While Vickers filled out the booking paperwork at the police department, plaintiff continued to threaten him, saying he was "going to get [Vickers] when [he's] not in [his] uniform, [and that] he knows where [Vickers] live[s], knows [Vickers] goes to Walmart late at night, [and] knows [Vickers's] family."[47] Plaintiff eventually was charged with speeding, driving while revoked, harassment, resisting arrest, and disorderly conduct.[48] The day after his arrest, plaintiff visited the doctor for a stiff neck, and was diagnosed with a muscle sprain.[49] Later, in June of 2009, plaintiff observed Officer Vickers "reenact choking [plaintiff] like from the incident at the [T&T] store" in his police cruiser.[50]

In the Winter of 2009, Officer Vickers was near a Jiffy gas station in Athens when he heard loud music coming from a car, and saw plaintiff "throwing his hands up at [Vickers]."[51] Vickers attempted to give plaintiff a written citation for a violation of the city's noise ordinance, but plaintiff refused to sign it, telling Vickers that "he's not signing shit... to keep his fucking license, and [that Vickers didn't] have him stopped because [he] didn't have [his] blue lights on."[52] Plaintiff then got into his automobile and was attempting to leave, but Vickers pulled out his taser and ordered plaintiff out of the vehicle.[53] Plaintiff complied, and Vickers arrested him for disorderly conduct.[54]

III. DISCUSSION

Plaintiff alleges three claims against defendants: a federal claim, asserted under 42 U.S.C. § 1983, that Vickers employed excessive or unreasonable force in violation of rights guaranteed to plaintiff by the Fourth Amendment to the United States Constitution;[55] and supplemental state-law claims for assault and battery and outraged, asserted under 28 U.S.C. § 1367.[56]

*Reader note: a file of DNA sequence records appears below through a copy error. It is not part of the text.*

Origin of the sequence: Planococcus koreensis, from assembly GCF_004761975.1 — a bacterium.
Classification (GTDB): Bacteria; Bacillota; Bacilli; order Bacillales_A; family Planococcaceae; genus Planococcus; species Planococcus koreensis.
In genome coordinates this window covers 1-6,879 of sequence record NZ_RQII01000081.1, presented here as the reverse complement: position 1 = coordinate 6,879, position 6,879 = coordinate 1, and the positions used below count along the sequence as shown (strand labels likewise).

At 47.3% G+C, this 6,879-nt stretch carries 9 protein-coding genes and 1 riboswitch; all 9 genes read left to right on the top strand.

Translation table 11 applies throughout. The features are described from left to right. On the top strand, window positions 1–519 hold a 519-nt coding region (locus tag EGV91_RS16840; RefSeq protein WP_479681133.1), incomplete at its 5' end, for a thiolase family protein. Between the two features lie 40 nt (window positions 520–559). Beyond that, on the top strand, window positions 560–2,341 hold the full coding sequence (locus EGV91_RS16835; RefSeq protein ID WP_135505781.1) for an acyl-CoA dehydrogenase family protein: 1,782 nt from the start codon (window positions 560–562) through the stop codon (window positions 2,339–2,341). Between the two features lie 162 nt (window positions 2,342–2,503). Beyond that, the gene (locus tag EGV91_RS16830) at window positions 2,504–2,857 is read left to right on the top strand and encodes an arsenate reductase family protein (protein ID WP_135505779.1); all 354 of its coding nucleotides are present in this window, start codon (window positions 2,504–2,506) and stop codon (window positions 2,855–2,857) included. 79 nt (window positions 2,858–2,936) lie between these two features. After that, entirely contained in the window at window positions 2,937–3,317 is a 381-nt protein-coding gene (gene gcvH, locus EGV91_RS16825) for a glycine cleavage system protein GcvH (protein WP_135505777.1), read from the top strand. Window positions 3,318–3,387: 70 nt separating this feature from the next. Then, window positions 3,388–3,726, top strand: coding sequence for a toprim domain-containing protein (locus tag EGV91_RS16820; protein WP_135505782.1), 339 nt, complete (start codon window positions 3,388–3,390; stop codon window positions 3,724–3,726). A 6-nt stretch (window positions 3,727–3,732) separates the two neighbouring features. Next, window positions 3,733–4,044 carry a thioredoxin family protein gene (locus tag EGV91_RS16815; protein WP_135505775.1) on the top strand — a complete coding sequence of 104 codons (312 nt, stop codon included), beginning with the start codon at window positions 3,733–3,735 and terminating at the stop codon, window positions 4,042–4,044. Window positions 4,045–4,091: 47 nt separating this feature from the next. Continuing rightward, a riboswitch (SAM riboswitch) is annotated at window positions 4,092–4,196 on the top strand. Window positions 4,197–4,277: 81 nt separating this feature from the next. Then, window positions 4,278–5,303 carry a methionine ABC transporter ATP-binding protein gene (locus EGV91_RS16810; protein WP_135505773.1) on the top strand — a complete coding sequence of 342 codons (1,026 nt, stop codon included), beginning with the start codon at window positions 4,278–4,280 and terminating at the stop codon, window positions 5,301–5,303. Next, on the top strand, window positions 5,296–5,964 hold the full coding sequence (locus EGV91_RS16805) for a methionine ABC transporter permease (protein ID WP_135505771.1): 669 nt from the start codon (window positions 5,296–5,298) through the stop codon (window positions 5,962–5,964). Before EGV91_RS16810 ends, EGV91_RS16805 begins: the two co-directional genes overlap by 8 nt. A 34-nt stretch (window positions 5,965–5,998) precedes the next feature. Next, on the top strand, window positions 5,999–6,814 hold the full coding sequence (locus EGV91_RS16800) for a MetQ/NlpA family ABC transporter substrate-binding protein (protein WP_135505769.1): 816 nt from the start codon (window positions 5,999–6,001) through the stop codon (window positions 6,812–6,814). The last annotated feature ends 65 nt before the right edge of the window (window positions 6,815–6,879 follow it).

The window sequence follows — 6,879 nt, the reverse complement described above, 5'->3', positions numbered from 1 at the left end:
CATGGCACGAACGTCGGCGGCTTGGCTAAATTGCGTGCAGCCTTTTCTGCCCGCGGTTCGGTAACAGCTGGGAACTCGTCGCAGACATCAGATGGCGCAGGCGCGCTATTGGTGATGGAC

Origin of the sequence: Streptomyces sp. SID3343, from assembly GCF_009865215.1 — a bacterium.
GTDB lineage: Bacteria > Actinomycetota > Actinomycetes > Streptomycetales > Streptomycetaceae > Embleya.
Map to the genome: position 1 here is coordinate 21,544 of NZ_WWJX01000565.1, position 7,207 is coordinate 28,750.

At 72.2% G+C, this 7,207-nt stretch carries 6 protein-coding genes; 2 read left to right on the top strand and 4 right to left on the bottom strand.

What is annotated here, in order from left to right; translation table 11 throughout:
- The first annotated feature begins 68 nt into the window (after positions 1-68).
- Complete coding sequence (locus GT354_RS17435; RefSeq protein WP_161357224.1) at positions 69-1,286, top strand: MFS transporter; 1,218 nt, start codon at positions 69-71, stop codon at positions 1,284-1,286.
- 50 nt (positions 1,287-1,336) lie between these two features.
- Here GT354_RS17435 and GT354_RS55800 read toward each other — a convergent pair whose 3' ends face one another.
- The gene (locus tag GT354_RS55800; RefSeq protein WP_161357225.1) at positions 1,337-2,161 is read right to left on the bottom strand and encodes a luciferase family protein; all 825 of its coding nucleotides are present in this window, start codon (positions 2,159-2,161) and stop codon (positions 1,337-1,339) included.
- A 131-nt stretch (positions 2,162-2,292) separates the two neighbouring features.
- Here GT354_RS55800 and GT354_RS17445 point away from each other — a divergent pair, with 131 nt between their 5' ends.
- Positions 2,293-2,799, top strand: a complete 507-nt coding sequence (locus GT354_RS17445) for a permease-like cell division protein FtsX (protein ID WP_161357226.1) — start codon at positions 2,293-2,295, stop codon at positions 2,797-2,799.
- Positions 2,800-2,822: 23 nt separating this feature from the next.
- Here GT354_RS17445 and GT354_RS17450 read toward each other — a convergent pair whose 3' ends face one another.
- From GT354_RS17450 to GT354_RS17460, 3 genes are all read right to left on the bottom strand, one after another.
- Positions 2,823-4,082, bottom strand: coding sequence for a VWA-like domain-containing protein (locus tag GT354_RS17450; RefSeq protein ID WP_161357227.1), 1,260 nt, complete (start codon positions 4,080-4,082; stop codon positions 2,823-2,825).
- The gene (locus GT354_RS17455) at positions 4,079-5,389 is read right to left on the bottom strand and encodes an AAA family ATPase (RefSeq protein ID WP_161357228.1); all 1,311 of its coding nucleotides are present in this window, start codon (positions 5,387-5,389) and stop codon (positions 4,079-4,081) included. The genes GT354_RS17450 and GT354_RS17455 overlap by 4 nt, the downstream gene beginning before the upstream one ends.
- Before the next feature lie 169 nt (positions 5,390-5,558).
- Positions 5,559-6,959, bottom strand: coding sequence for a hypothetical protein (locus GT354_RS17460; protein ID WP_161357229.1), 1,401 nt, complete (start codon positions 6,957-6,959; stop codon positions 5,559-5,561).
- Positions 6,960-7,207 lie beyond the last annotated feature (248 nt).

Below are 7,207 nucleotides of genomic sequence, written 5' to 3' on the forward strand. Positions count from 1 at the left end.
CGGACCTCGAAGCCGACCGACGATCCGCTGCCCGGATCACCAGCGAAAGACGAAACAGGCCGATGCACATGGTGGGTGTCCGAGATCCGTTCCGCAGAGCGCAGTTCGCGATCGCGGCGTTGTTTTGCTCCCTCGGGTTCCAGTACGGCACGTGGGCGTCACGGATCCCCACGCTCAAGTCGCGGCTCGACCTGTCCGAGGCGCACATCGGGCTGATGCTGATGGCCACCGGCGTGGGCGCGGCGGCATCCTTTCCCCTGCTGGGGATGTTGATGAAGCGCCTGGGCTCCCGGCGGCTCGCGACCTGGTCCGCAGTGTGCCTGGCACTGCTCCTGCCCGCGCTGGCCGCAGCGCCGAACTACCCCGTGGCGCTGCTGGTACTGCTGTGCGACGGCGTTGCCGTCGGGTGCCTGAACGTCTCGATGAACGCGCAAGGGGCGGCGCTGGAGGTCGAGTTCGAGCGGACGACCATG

A. Qualified Immunity for Plaintiff's Excessive Force Claim

Defendants contend that the doctrine of qualified immunity shields Officer Vickers from liability for plaintiff's Fourth-Amendment excessive-force claim. That doctrine provides "immunity from suit to governmental officials performing discretionary functions as long as their conduct violates no clearly established statutory or constitutional rights of which a reasonable person would have known.'" Green v. Brantley, 941 F.2d 1146, 1148 (11th Cir. 1991) (quoting Harlow v. Fitzgerald, 457 U.S. 800, 818 (1982)). The purpose of the doctrine is to allow government officials to carry out their discretionary duties without the fear of personal liability or harassing litigation. Anderson v. Creighton, 483 U.S. 635, 638 (1987); Lee v. Ferraro, 284 F.3d 1188, 1193-94 (11th Cir. 2002). It protects from suit "all but the plainly incompetent or one who is knowingly violating the federal law." Hope v. Pelzer, 536 U.S. 730, 752 (2002) (quoting Malley v. Briggs, 475 U.S. 335, 341 (1986)); see also, e.g., Lee, 284 F.3d at 1193-94; Chesser v. Sparks, 248 F.3d 1117, 1121-22 (11th Cir. 2001).